About Futuro Health: Futuro Health improves the health and wealth of communities by growing the largest network of credentialed allied health workers in the nation starting in California. We make education journeys into allied health careers possible by growing the talent that employers need and creating a path to opportunity that workers want. For more information on best practices in workforce development, visit

Futuro Health Vaccination Clinic Leads to Allied Health Graduates

For licensed vocational nursing student Majida Elmellah, it doesn’t get much better than this. In need of clinical hours to graduate this spring, the Unitek College student also helped save lives in working with Futuro Health at the Moscone COVID-19 vaccination center.

“It was an amazing experience,” Elmellah said. “It was very well organized, well managed, and involved great teamwork. Most of all, from what I could see, the patients were very pleased.”

This graduation season, students like Elmellah across the state of California faced a delay in earning a degree because of the pandemic disrupting access to clinical hours needed for graduation. For hundreds of students in Northern California, however, the opportunity to volunteer with Futuro Health at the Moscone vaccination center gave the opportunity to earn experience that has made a spring 2021 graduation possible.

“Not only were we able to contribute to widespread vaccination efforts in San Francisco, but the students who joined us from College of San Mateo, Unitek College, and Quest Nursing all gained the clinical, hands-on experience needed to fulfill their graduation and licensing requirements,” said Debbie Yaddow, Futuro Health’s Senior Director of Pathway Development. “Best of all, these students accrued over 7,500 clinical hours at no-cost.”

The pandemic formed a catch-22 for allied health students: there is a national shortage of allied healthcare workers, but students have not been able to graduate and enter the workforce because of the pandemic’s impact on access to clinical hours. In particular, California has a looming demand for approximately 500,000 new allied healthcare workers by 2024. This daunting gap is precisely why Futuro Health has made a commitment to graduate 10,000 new licensed and/or credentialed allied healthcare workers by 2024 and also committed to assisting with staffing the Moscone vaccination center.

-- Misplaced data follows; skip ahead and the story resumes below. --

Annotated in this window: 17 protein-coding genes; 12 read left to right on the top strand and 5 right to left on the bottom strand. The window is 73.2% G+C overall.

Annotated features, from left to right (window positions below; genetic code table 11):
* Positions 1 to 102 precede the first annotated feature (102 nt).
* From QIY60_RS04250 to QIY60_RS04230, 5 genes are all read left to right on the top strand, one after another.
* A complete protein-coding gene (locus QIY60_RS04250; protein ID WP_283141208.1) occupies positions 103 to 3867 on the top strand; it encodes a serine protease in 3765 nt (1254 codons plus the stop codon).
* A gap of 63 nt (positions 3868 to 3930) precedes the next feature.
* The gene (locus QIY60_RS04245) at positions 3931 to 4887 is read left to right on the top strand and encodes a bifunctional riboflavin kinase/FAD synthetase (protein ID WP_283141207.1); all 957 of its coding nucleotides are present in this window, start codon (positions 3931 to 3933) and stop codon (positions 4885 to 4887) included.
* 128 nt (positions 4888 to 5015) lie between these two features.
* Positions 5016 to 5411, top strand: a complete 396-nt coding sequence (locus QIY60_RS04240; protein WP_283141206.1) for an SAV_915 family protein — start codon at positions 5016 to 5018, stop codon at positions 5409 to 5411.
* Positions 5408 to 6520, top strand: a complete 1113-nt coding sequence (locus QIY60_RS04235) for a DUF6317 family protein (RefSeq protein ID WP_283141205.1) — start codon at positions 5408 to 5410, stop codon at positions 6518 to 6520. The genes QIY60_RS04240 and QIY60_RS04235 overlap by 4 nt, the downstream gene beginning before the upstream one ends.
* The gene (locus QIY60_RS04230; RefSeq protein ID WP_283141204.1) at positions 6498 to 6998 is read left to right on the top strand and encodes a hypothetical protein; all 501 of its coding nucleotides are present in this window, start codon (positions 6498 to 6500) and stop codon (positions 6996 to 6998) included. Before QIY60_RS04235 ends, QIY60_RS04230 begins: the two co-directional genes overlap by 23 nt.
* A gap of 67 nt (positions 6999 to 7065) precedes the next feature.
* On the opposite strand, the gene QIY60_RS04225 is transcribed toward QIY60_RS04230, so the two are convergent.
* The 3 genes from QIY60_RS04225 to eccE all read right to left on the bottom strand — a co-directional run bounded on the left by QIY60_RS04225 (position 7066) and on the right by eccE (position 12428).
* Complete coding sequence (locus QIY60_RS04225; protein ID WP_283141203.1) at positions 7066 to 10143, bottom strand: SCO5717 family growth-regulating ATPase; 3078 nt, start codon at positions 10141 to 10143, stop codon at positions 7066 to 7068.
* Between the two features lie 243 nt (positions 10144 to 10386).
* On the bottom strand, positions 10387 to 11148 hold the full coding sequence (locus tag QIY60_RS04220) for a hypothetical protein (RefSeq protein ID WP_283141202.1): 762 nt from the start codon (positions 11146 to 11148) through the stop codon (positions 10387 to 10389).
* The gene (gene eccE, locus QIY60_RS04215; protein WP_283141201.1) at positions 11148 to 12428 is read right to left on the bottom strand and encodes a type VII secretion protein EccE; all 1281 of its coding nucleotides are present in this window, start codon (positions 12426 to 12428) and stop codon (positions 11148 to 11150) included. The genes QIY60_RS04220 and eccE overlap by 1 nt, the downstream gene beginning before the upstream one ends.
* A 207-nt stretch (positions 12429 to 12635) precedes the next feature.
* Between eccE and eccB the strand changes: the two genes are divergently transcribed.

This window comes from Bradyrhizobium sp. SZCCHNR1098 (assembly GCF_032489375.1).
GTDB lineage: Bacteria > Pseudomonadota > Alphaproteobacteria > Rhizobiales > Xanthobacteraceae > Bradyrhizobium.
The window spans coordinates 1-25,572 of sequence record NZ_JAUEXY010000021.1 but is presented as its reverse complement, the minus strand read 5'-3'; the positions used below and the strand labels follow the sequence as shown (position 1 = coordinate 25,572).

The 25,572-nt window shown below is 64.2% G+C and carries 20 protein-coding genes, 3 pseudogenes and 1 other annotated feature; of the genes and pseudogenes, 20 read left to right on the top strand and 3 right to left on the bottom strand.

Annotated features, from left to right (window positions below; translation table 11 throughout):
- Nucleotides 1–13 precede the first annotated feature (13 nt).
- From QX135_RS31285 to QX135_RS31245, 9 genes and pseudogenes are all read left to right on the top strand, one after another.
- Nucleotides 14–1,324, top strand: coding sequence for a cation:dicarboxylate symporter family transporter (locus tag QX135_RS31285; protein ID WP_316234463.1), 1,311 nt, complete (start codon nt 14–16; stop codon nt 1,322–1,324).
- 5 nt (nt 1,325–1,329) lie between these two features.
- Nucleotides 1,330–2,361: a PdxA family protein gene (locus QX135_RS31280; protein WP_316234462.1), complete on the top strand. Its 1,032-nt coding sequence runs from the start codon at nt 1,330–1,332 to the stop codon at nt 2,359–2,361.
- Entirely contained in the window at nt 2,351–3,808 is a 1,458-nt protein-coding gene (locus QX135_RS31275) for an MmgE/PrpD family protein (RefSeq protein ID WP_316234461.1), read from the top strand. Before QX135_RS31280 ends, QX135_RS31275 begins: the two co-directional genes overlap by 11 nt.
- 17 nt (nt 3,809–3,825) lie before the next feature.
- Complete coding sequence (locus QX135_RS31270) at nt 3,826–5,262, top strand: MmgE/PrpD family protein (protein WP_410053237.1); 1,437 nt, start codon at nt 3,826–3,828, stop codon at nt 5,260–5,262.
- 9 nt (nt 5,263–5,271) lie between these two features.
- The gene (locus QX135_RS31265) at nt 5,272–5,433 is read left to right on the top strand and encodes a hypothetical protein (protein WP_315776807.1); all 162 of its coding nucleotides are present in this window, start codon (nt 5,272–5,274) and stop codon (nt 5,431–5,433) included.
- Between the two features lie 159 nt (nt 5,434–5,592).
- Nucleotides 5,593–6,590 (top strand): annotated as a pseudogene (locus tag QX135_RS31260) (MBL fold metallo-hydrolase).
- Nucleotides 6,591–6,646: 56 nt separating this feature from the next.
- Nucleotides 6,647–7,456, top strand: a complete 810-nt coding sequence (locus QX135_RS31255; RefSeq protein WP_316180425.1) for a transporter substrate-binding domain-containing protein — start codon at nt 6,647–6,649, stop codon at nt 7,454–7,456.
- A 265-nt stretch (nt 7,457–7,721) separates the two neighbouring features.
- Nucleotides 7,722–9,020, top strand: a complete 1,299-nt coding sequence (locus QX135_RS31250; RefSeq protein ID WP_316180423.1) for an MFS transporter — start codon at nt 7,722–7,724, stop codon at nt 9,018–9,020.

“This unique, collaborative endeavor shows how we can provide patients with high-quality care while helping to move students toward fulfilling, in-demand careers,” said Tom Hanenburg, senior vice president of Kaiser Permanente Hospital System Operations.

The Campaign consortium, initiated by Kaiser Permanente, included Adventist Health, the California Medical Association, Dignity Health, and Futuro Health. Over the course of eight weeks, Futuro Health staffed the Moscone vaccination center Pod L, the accessibility pod, with 387 workers who covered 4,350 shifts and volunteered 25,500 hours. When combined with the consortium’s efforts at Cal Poly, Stockton, and Bakersfield, 677,100 vaccines were given to both the general public and Kaiser Permanente members.

“The opportunity provided for the students at Futuro Health was amazing,” said Julie Withrington RN, BSN, CCRN, NNEB, Professor of Nursing at the College of San Mateo. “The students were able to become part of a huge public health initiative while gaining direct clinical hours administering vaccines to the local community in San Francisco. The student body at College of San Mateo is incredibly diverse and many of the students are fluent in other languages. The students were able to utilize their language skills putting patients at ease addressing their concerns related to the COVID vaccine while providing quality care.”  

While Futuro Health’s agile response helped on a broad level by vaccinating community members and providing students with much needed clinical hours, it also proved to be a deeply personal experience for students and faculty volunteers alike.